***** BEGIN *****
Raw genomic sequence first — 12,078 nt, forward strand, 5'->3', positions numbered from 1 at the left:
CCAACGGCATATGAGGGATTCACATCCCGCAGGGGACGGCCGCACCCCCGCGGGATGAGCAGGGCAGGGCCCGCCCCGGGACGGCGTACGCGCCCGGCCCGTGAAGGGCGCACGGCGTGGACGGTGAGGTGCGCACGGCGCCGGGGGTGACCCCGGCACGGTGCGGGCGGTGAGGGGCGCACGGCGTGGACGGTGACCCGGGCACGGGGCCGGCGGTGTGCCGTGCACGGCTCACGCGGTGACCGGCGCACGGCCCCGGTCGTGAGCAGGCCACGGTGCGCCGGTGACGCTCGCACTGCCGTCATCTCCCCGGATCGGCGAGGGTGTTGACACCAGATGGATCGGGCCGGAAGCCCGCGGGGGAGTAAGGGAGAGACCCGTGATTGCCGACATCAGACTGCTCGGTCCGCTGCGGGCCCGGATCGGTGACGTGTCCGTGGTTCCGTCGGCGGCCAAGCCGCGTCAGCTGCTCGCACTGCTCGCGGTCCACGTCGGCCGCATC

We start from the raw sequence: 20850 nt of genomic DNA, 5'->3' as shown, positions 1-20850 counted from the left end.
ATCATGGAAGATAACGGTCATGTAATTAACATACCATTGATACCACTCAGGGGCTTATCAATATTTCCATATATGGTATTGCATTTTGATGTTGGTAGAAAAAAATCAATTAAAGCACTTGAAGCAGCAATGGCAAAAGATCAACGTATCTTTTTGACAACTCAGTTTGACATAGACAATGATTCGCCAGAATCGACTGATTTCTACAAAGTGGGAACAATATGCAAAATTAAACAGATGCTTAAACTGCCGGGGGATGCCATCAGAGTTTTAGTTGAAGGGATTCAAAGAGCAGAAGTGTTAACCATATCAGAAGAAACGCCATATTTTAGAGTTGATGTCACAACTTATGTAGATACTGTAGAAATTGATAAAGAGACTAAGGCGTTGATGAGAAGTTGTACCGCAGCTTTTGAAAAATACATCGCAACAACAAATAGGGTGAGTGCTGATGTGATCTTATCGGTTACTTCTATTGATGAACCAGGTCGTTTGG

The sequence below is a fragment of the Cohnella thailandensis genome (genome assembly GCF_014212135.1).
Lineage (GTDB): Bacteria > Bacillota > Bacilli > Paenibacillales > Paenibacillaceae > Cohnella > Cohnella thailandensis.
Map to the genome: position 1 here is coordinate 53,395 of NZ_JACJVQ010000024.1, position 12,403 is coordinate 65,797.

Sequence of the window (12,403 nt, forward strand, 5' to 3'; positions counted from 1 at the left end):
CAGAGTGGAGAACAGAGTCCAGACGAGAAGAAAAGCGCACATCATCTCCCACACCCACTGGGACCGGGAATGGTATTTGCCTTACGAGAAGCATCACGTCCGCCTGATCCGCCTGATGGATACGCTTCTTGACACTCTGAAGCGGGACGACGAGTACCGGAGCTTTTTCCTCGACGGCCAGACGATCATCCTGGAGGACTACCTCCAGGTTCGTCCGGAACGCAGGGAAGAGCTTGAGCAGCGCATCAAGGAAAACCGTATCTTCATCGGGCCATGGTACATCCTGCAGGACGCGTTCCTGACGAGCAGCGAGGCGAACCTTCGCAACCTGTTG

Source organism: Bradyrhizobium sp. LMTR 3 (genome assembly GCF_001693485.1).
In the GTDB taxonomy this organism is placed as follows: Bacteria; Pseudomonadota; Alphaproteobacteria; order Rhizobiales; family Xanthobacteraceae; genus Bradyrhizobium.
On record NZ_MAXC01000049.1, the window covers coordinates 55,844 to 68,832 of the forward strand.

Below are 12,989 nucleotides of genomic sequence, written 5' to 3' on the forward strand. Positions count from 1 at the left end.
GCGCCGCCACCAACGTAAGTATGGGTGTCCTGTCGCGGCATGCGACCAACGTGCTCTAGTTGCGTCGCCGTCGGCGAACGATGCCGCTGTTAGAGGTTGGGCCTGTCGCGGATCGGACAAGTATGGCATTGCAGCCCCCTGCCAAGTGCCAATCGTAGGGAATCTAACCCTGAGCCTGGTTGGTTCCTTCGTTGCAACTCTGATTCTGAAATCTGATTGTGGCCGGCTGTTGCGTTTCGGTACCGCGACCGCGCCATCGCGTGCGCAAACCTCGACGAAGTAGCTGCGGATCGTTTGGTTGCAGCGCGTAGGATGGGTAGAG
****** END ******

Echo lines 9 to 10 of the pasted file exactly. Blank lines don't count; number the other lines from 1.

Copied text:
CAGAGTGGAGAACAGAGTCCAGACGAGAAGAAAAGCGCACATCATCTCCCACACCCACTGGGACCGGGAATGGTATTTGCCTTACGAGAAGCATCACGTCCGCCTGATCCGCCTGATGGATACGCTTCTTGACACTCTGAAGCGGGACGACGAGTACCGGAGCTTTTTCCTCGACGGCCAGACGATCATCCTGGAGGACTACCTCCAGGTTCGTCCGGAACGCAGGGAAGAGCTTGAGCAGCGCATCAAGGAAAACCGTATCTTCATCGGGCCATGGTACATCCTGCAGGACGCGTTCCTGACGAGCAGCGAGGCGAACCTTCGCAACCTGTTG

Source organism: Bradyrhizobium sp. LMTR 3 (genome assembly GCF_001693485.1).